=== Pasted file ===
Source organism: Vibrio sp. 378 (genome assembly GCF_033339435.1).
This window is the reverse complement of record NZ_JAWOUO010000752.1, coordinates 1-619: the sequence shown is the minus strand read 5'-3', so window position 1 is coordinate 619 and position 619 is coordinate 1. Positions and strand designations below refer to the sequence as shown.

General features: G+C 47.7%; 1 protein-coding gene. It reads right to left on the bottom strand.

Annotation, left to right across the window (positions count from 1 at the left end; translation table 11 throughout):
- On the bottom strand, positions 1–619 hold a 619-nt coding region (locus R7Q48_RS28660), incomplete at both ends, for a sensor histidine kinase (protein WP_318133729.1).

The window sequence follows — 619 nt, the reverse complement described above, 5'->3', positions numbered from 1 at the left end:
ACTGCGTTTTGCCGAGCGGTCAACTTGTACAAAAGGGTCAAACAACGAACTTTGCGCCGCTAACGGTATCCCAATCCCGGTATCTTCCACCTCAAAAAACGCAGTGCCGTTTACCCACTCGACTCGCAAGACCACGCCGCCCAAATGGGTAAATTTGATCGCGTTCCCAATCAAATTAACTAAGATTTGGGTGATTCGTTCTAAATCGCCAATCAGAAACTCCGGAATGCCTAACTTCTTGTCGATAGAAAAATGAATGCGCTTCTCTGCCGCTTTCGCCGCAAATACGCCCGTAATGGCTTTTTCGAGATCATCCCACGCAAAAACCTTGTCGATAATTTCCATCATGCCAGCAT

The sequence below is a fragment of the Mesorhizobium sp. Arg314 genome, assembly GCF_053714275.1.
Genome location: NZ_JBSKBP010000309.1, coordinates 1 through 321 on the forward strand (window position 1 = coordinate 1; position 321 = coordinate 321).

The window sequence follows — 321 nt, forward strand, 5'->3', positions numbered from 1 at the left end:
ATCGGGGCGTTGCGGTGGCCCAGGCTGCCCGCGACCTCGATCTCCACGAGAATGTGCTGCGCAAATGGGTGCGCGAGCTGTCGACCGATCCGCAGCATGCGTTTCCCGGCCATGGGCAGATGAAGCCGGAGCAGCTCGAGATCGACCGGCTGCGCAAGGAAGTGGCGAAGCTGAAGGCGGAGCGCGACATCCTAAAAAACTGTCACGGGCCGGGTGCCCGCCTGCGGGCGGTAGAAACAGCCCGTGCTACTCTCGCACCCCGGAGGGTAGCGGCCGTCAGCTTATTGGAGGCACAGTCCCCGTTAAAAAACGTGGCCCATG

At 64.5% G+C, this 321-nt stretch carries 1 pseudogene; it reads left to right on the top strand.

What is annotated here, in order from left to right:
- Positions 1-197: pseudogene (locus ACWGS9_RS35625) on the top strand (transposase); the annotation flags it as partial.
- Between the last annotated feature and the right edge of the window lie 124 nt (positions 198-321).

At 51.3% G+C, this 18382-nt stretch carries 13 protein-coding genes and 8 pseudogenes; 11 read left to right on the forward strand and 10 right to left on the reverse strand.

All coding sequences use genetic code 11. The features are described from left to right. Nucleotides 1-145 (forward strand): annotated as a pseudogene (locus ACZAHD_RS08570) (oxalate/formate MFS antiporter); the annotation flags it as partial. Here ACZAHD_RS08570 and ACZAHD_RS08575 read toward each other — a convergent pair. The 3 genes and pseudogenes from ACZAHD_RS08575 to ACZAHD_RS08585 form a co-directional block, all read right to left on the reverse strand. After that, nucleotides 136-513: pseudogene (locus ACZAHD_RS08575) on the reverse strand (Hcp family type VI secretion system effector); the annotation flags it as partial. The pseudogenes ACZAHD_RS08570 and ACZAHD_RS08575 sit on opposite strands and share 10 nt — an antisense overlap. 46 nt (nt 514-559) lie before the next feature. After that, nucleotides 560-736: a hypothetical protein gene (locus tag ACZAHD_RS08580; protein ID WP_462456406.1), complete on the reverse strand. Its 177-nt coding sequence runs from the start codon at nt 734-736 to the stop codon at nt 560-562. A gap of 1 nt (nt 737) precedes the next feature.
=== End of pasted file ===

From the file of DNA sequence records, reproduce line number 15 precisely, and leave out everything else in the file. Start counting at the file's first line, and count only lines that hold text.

- Between the last annotated feature and the right edge of the window lie 124 nt (positions 198-321).